3. We note that may aspects of the Program are similar to aspects of the proposed arrangement in OIG Advisory Opinion 98-7, which addressed an ambulance restocking arrangement that we concluded would not be subject to OIG sanction.

4. See, e.g. Accidental Death and Disability: The Neglected Disease of Modern Society, National Academy of Sciences and National Research Council (September 1966).

5. EMSSA defined "emergency medical services system" as "a system which provides for the arrangement of personnel, facilities, and equipment for the effective and coordinated delivery in an appropriate geographical area of health care services under emergency conditions . . . and which is administered by a public or nonprofit private entity which has the authority and the resources to provide effective administration of the system." 87 Stat. at 595.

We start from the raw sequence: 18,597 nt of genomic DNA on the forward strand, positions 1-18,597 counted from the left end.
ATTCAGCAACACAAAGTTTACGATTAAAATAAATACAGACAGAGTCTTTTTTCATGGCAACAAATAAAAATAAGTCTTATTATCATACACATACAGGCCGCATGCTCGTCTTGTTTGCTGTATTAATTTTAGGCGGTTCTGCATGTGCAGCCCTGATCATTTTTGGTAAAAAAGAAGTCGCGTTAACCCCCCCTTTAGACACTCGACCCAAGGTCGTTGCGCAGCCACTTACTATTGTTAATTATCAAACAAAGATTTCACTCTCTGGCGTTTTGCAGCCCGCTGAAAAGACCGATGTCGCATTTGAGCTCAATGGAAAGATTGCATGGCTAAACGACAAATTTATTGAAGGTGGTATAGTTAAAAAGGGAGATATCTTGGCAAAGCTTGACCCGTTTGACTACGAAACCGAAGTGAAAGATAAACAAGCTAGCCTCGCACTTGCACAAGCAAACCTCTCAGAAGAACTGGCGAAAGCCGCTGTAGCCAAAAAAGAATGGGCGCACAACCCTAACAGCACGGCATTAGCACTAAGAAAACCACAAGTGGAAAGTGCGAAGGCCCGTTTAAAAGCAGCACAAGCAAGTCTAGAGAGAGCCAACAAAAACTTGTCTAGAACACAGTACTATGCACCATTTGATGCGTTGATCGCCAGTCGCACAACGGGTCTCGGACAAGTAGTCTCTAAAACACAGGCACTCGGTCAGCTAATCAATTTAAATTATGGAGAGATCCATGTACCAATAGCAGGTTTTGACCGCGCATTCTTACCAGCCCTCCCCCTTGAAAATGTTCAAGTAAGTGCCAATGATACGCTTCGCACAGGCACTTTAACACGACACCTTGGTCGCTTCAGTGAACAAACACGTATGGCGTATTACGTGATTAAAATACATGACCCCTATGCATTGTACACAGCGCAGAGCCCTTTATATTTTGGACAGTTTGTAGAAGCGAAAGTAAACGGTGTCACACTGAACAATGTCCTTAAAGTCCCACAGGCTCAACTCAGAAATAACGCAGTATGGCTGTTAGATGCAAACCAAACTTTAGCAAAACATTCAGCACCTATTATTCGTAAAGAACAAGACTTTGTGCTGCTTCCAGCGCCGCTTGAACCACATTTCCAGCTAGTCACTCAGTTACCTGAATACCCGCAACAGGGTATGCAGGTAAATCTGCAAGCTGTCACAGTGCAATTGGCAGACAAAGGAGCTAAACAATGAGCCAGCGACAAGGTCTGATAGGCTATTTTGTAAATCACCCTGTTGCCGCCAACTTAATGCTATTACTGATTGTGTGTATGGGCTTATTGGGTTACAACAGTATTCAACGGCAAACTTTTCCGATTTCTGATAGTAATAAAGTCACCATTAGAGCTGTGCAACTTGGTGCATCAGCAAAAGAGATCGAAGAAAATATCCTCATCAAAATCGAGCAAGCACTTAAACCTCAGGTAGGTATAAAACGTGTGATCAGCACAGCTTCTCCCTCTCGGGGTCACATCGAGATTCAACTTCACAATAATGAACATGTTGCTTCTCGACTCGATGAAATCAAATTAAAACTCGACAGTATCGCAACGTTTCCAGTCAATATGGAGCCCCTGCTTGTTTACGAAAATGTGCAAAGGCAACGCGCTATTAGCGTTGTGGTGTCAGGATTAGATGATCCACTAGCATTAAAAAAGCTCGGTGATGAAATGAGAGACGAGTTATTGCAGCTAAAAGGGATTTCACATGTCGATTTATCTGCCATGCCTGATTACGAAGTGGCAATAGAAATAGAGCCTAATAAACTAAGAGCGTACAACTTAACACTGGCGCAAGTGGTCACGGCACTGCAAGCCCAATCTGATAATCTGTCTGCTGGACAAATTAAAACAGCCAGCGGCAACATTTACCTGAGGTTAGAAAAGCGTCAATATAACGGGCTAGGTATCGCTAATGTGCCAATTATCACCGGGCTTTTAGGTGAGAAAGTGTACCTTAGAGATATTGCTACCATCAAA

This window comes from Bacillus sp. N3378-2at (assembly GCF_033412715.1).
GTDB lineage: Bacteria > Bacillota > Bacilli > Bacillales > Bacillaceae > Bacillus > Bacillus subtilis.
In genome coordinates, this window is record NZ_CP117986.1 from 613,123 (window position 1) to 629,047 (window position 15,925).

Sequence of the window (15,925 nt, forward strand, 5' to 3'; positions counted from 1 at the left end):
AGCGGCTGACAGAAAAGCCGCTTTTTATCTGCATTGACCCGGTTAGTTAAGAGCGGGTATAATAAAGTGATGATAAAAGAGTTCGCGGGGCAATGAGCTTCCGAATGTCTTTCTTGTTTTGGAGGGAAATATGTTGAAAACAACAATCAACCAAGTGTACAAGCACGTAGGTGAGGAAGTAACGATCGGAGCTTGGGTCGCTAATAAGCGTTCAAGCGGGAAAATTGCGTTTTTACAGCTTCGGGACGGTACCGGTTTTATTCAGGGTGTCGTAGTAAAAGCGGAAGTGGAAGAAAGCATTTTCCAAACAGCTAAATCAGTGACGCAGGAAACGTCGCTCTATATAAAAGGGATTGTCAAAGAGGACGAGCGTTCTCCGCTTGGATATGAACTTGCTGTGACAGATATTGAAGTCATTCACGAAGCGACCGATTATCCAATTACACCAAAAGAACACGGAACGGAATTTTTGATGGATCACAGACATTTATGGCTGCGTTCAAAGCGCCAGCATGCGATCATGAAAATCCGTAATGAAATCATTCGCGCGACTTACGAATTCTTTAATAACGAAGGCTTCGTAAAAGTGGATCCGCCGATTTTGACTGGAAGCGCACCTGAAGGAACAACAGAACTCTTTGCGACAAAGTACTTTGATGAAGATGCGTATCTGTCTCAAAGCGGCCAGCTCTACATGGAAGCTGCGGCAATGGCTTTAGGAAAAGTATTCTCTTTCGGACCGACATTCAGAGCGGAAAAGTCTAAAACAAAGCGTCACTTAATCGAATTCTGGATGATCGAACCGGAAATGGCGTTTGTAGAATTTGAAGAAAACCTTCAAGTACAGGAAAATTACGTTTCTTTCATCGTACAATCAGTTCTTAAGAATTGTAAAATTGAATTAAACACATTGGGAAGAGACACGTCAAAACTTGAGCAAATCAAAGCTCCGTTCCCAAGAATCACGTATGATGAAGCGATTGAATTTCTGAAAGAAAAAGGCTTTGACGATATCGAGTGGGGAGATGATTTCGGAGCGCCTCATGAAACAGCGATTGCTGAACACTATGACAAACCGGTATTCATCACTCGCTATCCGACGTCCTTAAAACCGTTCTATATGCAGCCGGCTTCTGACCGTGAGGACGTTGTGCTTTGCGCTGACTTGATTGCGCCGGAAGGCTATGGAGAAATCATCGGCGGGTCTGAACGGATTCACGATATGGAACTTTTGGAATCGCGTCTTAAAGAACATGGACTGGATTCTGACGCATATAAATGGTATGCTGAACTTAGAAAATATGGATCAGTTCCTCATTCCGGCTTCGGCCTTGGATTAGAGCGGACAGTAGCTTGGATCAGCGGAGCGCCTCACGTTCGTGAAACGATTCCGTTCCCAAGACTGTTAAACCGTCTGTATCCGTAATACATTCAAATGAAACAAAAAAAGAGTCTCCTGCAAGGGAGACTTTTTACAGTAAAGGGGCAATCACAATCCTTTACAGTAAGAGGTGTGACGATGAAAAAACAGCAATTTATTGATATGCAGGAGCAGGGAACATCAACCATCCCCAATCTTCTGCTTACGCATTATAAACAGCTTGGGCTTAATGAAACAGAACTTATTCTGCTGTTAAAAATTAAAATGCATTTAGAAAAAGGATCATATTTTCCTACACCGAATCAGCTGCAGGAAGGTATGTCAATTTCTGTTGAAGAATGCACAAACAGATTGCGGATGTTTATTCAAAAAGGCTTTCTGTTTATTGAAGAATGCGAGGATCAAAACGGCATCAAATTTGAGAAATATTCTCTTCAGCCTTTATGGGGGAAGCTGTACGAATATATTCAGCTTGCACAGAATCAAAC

6. We express no opinion regarding liability of the requesters under the False Claims Act or other legal authorities in connection with any improper billing or claims submission directly or indirectly related to, or arising from, the Program.